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17.04.2018 | Low Vision | Ausgabe 9/2018

Graefe's Archive for Clinical and Experimental Ophthalmology 9/2018

Accommodative stimulus-response curves to low-pass filtered natural images

Graefe's Archive for Clinical and Experimental Ophthalmology > Ausgabe 9/2018
José J. Esteve-Taboada, Paula Bernal-Molina, Robert Montés-Micó, Teresa Ferrer-Blasco



To assess how the monocular steady-state accommodative stimulus-response curve is modified when viewing low-pass filtered natural images.


Eighteen adult subjects participated in the study. The accommodative stimulus-response curve was objectively assessed by means of a Hartmann-Shack wavefront sensor. Measurements were taken at different accommodative demands. Target images were low-pass filtered versions of a natural image that were obtained applying different digital spatial filters that limited the spatial frequency content of the natural image. Cutoff spatial frequencies were set at 30, 21, and 15 cycles per degree (cy/deg).


Mean data obtained for each target were fitted to linear models. For the low-pass filtered natural image with a cutoff spatial frequency at 30 cy/deg, the slope for the averaged stimulus-response curve was 0.614, while the slopes obtained for the other two low-pass filtered images corresponding to cutoff frequencies at 21 and 15 cy/deg were 0.613 and 0.619, respectively (p < 0.01). The determination coefficient was R2 ≥ 0.988 for all targets. An ANCOVA analysis revealed that these slopes were not significantly different from each other (p = 0.82). Additionally, accommodative error indexes were obtained to measure both the discrepancy between the regression lines and the ideal lines and the degree of correlation between the stimulus and the response.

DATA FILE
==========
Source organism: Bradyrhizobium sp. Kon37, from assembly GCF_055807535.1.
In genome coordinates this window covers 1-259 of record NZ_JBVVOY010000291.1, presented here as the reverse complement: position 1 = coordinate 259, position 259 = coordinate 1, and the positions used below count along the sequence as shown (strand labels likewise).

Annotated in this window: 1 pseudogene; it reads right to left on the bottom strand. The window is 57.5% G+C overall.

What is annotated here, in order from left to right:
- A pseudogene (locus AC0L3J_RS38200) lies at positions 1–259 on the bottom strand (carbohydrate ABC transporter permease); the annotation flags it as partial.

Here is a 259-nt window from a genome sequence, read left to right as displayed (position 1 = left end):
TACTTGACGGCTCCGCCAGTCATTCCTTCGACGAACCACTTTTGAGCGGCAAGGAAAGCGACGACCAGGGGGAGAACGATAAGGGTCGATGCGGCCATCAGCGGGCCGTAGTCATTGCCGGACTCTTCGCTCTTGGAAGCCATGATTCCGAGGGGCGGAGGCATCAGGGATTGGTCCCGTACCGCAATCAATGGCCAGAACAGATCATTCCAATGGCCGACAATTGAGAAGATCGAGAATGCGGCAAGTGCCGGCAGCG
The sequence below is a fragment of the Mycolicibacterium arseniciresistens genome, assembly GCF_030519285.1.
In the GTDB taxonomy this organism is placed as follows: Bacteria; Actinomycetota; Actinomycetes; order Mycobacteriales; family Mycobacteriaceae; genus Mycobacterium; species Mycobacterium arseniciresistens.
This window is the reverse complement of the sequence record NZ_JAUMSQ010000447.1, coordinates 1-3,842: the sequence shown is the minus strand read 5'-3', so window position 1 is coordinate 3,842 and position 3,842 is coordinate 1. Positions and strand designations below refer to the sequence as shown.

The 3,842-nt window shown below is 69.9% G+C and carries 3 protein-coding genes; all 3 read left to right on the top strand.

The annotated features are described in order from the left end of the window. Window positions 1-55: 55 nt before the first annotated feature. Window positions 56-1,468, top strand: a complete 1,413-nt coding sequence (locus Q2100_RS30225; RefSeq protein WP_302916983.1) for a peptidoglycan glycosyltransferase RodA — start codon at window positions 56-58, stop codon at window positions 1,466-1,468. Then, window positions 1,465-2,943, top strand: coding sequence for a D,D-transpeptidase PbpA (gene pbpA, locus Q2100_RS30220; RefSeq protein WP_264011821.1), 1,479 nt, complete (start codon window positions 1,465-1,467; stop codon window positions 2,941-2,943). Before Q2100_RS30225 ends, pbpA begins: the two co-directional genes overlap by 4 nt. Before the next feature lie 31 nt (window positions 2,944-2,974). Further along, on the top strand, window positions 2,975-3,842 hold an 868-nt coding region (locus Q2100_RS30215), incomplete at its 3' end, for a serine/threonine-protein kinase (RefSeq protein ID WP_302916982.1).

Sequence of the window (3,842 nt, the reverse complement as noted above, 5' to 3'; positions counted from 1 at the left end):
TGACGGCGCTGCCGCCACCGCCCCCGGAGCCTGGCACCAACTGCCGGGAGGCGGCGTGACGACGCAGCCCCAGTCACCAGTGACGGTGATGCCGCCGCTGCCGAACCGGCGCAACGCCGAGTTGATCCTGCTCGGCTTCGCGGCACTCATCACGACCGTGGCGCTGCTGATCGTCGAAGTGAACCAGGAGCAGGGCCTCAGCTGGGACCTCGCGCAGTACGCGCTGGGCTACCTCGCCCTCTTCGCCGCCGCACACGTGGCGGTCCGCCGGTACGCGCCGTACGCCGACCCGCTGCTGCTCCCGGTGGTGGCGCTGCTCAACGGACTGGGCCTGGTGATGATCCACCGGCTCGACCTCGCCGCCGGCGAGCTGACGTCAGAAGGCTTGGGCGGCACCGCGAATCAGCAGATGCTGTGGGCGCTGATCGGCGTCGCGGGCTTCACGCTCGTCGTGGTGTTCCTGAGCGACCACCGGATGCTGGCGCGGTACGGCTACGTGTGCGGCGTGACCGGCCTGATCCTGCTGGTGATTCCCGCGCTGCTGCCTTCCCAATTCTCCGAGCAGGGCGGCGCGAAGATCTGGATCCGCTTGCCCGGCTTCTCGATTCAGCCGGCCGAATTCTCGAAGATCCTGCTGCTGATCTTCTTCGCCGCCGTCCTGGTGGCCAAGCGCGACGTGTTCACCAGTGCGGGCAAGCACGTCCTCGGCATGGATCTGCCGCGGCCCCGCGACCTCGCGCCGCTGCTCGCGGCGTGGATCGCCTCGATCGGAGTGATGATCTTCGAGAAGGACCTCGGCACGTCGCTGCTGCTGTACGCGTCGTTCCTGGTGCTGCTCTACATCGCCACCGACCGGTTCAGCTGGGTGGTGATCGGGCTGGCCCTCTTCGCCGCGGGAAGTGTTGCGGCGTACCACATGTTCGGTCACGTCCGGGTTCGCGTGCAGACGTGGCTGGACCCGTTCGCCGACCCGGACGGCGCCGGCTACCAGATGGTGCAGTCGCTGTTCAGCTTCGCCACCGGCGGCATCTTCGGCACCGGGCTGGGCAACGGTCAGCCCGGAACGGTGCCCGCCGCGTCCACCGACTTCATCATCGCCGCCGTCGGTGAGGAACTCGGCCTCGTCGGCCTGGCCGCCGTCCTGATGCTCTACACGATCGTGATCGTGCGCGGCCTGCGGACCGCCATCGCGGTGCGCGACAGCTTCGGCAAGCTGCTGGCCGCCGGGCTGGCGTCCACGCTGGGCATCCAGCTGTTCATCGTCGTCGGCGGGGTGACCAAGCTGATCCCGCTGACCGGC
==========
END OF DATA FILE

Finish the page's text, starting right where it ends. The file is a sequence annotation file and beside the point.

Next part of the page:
Our study reveals that the low and middle spatial frequencies (< 15 cy/deg) are the most important to guide to the needed levels the accommodative response to natural images.

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